Hong Kong : Giving up Chinese nationality cannot avoid criminal liability under Article 23

The "Maintenance of National Security Ordinance" came into effect yesterday. The government stated that not all wanted persons related to national security will be classified as absconders. It depends on many factors. It also pointed out that renunciation of Chinese nationality does not mean that one can avoid extraterritorial criminal liability under Article 23.

The authorities currently want more than 10 people involved in national security cases. The Secretary for Security, Chris Tang said on the wireless program "Speak Clearly" that not all wanted people must be called legal absconders. After being wanted, have they continued to engage in activities that endanger the country? Security activities, how much they are engaged in, and how much they are affected by the means that the authorities can implement need to be assessed. According to the procedure, if they are to be listed as absconders, they still need to be gazetted first, and then the restrictions to be implemented will be gazetted.

The Ordinance establishes extraterritorial jurisdiction. Chinese citizens and residents of the Special Administrative Region can also be prosecuted if they engage in activities endangering national security abroad. Can someone avoid criminal liability if they renounce their Chinese citizenship? The authorities emphasize that renouncing nationality will affect their rights and obligations and is a serious matter.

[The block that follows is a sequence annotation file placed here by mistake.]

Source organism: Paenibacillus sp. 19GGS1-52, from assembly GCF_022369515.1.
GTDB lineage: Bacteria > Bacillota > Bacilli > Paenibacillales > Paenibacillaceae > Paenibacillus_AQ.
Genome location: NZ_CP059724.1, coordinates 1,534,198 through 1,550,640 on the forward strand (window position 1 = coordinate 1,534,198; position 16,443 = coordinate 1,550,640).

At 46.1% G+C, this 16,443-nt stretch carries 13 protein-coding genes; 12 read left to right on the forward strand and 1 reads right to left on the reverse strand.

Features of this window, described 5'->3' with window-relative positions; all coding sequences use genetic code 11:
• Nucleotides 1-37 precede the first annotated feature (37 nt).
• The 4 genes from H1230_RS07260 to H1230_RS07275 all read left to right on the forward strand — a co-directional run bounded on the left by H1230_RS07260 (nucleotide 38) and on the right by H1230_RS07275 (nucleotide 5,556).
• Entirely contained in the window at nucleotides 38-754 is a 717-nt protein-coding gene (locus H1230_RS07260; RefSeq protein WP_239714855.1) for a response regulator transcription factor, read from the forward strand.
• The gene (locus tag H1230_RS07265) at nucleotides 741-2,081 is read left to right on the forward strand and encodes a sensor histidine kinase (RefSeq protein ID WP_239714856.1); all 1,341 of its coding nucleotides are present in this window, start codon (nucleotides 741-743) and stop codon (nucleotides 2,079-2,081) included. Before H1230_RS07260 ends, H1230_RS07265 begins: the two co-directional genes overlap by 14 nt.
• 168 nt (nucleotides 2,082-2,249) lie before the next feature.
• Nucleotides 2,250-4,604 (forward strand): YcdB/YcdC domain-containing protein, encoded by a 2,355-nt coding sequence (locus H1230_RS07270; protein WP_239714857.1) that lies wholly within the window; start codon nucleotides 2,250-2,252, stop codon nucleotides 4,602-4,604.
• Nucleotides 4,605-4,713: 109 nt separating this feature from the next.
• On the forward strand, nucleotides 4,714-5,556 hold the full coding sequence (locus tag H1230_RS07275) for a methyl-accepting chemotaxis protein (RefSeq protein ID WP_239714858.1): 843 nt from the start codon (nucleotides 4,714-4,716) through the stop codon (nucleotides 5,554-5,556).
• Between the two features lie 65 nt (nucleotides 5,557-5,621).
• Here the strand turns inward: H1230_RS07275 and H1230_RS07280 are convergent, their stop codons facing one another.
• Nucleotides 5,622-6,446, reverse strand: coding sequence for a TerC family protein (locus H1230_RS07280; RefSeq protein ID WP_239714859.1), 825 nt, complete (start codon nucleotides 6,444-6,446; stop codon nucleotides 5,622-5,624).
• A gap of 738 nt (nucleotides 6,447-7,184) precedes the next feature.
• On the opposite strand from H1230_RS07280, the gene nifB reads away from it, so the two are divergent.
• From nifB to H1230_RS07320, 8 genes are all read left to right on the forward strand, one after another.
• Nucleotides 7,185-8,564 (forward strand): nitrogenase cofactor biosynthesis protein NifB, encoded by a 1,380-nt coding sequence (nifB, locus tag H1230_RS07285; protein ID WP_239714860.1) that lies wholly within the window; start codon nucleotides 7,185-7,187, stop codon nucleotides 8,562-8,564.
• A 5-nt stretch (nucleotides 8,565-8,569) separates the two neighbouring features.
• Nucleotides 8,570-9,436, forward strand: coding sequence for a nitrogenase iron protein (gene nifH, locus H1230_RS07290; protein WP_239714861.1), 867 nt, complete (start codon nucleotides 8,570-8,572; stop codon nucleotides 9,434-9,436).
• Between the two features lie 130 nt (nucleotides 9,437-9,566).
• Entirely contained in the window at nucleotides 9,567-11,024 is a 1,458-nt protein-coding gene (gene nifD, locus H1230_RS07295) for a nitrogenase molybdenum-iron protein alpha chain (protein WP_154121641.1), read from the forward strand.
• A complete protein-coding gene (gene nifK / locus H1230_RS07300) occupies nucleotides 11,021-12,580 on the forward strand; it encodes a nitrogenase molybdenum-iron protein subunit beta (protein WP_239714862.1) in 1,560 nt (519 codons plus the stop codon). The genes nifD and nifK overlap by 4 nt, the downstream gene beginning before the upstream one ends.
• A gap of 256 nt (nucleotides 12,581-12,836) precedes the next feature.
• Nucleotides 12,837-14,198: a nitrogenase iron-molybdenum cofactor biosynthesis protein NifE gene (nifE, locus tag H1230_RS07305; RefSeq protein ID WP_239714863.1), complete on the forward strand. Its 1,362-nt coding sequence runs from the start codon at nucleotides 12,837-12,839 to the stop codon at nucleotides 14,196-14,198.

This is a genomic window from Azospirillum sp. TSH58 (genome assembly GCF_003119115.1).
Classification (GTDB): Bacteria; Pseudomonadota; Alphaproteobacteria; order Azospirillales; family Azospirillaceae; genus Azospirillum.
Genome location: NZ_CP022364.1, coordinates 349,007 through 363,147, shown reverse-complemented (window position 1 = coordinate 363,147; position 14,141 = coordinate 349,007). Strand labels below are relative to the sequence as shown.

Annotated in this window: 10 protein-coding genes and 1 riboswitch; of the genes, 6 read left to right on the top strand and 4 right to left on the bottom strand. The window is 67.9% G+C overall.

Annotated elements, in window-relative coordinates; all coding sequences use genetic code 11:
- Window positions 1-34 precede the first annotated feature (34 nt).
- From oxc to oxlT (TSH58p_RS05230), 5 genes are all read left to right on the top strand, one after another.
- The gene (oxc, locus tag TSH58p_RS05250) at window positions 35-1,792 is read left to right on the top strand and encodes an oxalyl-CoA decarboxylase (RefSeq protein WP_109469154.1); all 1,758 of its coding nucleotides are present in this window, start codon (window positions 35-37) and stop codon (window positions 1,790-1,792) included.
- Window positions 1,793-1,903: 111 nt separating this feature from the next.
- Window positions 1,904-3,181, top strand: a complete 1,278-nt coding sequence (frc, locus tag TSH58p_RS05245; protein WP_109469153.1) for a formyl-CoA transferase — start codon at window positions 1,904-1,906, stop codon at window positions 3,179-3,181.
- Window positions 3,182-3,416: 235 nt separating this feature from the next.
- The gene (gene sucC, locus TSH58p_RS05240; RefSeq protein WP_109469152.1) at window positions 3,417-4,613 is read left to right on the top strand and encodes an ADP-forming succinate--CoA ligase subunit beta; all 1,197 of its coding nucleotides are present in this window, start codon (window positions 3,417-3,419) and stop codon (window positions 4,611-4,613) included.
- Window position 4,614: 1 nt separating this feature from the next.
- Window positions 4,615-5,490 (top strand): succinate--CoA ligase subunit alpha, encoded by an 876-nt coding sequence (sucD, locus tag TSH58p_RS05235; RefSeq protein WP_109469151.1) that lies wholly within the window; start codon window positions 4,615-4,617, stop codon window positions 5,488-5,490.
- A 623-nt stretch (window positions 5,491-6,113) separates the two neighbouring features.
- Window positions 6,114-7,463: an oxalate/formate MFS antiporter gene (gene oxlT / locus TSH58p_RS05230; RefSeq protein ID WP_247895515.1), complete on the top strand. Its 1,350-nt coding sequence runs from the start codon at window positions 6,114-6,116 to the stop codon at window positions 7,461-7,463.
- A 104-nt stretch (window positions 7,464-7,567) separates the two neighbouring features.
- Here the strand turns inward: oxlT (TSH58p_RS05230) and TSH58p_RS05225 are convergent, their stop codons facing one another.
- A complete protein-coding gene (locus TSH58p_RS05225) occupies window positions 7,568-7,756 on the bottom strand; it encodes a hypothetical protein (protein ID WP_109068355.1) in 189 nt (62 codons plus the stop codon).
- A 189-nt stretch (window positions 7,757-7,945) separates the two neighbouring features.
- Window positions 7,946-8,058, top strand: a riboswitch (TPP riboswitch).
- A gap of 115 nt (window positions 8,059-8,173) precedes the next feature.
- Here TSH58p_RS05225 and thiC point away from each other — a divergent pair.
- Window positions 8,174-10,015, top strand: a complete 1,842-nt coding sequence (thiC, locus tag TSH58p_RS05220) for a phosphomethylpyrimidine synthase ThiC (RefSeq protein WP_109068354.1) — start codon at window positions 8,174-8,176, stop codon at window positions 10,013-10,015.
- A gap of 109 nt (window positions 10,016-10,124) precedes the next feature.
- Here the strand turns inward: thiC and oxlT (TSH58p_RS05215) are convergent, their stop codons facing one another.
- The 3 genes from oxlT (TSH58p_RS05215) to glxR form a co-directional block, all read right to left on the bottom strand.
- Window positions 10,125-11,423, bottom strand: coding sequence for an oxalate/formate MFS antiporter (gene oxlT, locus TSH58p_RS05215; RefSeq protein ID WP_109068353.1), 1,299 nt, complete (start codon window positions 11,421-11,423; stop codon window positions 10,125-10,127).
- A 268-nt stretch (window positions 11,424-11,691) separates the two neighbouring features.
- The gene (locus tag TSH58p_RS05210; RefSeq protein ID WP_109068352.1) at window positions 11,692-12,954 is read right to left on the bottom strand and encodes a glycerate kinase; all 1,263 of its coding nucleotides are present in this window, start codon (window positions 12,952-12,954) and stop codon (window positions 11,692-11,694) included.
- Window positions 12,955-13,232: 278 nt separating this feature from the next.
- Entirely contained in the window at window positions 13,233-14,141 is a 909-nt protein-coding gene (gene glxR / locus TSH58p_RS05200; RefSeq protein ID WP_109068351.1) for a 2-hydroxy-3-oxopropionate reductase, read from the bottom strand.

Tang Bingqiang said: "If you meet the conditions and you are a Hong Kong resident, even if you don't get a passport or your ID card expires, you are still a Hong Kong resident."

The Ordinance stipulates that the Chief Executive in conjunction with the Executive Council may enact subsidiary legislation to deal with new national security risks. The Government reiterates that subsidiary legislation will not exceed the scope of primary legislation and will also be reviewed by the Legislative Council. If the public believes that their authority has been exceeded, in principle, they can also undergo judicial review.

Some crimes under the "Regulations on Safeguarding National Security" provide defenses, but the defendant must provide evidence himself. The government stated that the threshold would be the lowest and does not need to be beyond reasonable doubt. Secretary for Justice Lam Ting-kwok said that the entire responsibility has been shifted back to the prosecution. It must be proved beyond reasonable doubt. As long as certain evidence is presented, or you are willing to swear that you really do not know, the court may accept it. Of course, it is not that simple. The authorities have to consider whether to believe it or not, and it depends on the objective environment.

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